Cumbria, 934, and the English fight Vikings for political supremacy in the North, whilst the traditional Viking way of life is threatened as Christianity advances against the worship of Norse gods. Against this background, Sigrid embarks on a quest for justice and security for herself and her children. Her only option is to appeal to the King of Norway to reverse his judgement on her father and allow her to inherit the family farm, but Norway is far away and Sigrid is a daughter of an outlaw, with only her wits and her sword skills to help her cause. Recruiting a small but gallant force of allies, she sets out to regain her birthright. During her quest, she encounters kings, warriors and villains. While her fighting skills earn her admiration and rewards, she also begins to understand about duty, honour and loyalty, changing from a headstrong teenager into a respected warrior woman.

Sigrid wasn’t initially a character I sympathised with, but her stubborn youthful nature made way for a strong woman that I could accept and see throughout the rest of the story. When life threw terrible obstacles in her path, Sigrid did not stop fighting for what she believed was her right. Sheildmaiden is a lively story, bursting with adventure and plenty of detail on aspects of Viking life that I’d never considered before; gory battle scenes that helped me imagine what an axe can really do to flesh, and much less stomach churning, how women dressed their hair. Apart from the underuse of commas, I got a lot of enjoyment out of this story, and hope that the author is considering a follow up.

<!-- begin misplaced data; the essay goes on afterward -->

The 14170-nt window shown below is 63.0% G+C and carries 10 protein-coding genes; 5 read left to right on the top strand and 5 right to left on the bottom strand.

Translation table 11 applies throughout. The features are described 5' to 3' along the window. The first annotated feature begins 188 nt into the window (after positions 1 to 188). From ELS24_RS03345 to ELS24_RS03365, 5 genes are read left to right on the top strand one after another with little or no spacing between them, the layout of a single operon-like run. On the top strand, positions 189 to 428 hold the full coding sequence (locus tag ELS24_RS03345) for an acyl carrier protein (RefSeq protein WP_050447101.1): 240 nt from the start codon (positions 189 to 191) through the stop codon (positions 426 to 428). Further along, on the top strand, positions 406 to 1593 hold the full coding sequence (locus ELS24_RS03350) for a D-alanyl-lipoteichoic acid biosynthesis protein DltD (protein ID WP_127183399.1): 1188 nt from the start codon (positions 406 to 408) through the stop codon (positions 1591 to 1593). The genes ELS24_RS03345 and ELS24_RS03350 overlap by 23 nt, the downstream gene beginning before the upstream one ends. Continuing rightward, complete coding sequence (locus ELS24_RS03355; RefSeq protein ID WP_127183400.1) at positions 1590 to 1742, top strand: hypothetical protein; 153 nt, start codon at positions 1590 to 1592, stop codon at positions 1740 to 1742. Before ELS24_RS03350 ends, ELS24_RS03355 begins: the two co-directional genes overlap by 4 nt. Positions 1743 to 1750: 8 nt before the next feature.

An honest page turner.

Share this review

Buy "The Beggar at the Gate & Other Stories" for £2.05 (Kindle edition)

12 of the best stories selected from the 2012 Historical Novel Society Short Story Award








(UK) £7.99

(UK) 9781780882970




Reviewed by